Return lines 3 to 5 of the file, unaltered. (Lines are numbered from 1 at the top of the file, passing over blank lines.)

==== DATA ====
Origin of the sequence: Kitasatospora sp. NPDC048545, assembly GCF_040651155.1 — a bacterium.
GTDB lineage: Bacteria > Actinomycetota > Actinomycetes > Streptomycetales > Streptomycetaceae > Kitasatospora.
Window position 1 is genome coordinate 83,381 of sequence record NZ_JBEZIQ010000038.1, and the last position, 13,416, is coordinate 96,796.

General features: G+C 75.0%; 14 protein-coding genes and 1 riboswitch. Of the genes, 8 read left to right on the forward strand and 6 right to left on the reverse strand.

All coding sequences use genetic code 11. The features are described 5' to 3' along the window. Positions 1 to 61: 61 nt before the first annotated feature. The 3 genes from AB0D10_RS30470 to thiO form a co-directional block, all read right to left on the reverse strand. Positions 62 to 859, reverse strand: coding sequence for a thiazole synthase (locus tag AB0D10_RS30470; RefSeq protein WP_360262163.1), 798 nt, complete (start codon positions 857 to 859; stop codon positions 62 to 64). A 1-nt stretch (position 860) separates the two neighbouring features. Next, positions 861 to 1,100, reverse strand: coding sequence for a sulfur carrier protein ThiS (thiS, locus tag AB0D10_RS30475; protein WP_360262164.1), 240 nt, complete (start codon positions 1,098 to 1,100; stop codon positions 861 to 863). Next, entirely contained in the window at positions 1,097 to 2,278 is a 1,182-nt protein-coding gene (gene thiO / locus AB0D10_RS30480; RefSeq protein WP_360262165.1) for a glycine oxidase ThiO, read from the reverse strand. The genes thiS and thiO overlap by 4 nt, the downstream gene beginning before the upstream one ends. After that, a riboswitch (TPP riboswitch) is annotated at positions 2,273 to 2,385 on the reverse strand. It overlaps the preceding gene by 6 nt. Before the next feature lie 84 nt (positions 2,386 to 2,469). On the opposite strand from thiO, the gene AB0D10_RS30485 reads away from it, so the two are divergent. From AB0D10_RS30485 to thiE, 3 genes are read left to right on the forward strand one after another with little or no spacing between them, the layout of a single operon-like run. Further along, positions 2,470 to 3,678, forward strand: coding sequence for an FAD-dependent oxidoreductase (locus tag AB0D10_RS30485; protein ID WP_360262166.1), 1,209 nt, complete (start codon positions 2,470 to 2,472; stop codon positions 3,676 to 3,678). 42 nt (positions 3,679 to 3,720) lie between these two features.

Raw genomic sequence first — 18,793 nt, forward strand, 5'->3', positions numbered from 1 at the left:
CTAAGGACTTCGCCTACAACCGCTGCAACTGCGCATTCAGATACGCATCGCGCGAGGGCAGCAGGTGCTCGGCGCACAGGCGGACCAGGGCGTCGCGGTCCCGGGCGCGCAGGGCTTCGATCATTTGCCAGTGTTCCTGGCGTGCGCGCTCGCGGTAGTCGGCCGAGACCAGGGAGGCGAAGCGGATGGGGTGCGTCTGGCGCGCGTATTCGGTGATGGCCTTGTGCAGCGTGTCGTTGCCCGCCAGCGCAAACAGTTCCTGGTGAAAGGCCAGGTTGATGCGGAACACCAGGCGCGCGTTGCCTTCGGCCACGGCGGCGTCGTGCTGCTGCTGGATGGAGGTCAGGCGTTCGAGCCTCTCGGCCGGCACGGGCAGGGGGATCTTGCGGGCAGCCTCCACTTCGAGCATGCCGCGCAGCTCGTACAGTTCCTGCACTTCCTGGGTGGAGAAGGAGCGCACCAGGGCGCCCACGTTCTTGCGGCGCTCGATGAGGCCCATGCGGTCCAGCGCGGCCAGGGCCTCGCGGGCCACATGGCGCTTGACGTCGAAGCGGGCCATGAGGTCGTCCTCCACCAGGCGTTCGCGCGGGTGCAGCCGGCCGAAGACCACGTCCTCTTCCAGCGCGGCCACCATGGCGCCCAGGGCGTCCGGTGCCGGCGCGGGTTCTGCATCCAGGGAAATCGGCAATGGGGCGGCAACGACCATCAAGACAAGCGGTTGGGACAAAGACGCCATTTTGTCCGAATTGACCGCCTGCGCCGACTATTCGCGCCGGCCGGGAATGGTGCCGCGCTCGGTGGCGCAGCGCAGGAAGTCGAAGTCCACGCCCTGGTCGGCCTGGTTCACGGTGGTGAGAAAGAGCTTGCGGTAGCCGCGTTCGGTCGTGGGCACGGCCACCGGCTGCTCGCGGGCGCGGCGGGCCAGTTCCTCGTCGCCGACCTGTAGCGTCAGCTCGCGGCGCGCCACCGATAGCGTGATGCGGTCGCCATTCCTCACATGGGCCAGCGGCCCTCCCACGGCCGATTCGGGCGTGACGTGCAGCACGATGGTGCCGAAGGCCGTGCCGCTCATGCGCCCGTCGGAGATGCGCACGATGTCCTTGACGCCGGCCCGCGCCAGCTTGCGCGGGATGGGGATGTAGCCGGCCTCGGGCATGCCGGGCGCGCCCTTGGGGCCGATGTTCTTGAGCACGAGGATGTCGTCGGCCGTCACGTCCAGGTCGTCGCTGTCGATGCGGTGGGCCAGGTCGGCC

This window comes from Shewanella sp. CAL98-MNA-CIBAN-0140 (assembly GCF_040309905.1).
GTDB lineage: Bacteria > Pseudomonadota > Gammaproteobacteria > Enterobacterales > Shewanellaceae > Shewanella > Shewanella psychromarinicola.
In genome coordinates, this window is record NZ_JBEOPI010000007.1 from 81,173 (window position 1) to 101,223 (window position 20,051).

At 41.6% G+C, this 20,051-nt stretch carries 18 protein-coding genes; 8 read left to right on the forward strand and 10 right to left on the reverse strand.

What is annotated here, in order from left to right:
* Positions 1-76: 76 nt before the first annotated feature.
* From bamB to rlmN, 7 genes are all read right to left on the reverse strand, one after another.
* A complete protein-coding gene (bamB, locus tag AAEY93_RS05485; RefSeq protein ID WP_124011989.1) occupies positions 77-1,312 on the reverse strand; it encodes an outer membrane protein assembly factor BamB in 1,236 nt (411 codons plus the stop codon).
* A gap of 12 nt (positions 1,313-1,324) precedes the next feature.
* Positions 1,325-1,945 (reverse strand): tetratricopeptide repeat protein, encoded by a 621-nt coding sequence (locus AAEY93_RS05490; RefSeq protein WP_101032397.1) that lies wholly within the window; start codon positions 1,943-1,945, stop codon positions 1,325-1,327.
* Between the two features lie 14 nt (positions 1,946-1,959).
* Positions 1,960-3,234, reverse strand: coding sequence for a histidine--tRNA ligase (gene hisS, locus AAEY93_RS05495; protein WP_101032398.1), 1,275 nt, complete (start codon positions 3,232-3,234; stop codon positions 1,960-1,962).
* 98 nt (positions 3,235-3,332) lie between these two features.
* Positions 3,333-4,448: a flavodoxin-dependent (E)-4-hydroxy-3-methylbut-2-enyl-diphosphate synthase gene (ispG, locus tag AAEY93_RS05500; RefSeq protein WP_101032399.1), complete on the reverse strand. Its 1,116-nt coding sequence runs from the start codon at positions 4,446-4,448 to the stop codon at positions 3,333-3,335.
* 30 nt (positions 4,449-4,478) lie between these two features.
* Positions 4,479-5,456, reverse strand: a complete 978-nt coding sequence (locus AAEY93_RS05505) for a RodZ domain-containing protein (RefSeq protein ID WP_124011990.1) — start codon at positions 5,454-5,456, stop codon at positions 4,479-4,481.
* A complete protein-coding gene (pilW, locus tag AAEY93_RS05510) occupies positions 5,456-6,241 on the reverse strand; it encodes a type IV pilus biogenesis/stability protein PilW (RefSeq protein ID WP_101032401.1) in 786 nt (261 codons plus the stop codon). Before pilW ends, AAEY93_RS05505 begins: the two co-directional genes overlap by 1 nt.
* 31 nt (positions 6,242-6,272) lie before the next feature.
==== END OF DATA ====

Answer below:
Window position 1 is genome coordinate 83,381 of sequence record NZ_JBEZIQ010000038.1, and the last position, 13,416, is coordinate 96,796.

General features: G+C 75.0%; 14 protein-coding genes and 1 riboswitch. Of the genes, 8 read left to right on the forward strand and 6 right to left on the reverse strand.

All coding sequences use genetic code 11. The features are described 5' to 3' along the window. Positions 1 to 61: 61 nt before the first annotated feature. The 3 genes from AB0D10_RS30470 to thiO form a co-directional block, all read right to left on the reverse strand. Positions 62 to 859, reverse strand: coding sequence for a thiazole synthase (locus tag AB0D10_RS30470; RefSeq protein WP_360262163.1), 798 nt, complete (start codon positions 857 to 859; stop codon positions 62 to 64). A 1-nt stretch (position 860) separates the two neighbouring features. Next, positions 861 to 1,100, reverse strand: coding sequence for a sulfur carrier protein ThiS (thiS, locus tag AB0D10_RS30475; protein WP_360262164.1), 240 nt, complete (start codon positions 1,098 to 1,100; stop codon positions 861 to 863). Next, entirely contained in the window at positions 1,097 to 2,278 is a 1,182-nt protein-coding gene (gene thiO / locus AB0D10_RS30480; RefSeq protein WP_360262165.1) for a glycine oxidase ThiO, read from the reverse strand. The genes thiS and thiO overlap by 4 nt, the downstream gene beginning before the upstream one ends. After that, a riboswitch (TPP riboswitch) is annotated at positions 2,273 to 2,385 on the reverse strand. It overlaps the preceding gene by 6 nt. Before the next feature lie 84 nt (positions 2,386 to 2,469). On the opposite strand from thiO, the gene AB0D10_RS30485 reads away from it, so the two are divergent. From AB0D10_RS30485 to thiE, 3 genes are read left to right on the forward strand one after another with little or no spacing between them, the layout of a single operon-like run. Further along, positions 2,470 to 3,678, forward strand: coding sequence for an FAD-dependent oxidoreductase (locus tag AB0D10_RS30485; protein ID WP_360262166.1), 1,209 nt, complete (start codon positions 2,470 to 2,472; stop codon positions 3,676 to 3,678). 42 nt (positions 3,679 to 3,720) lie between these two features.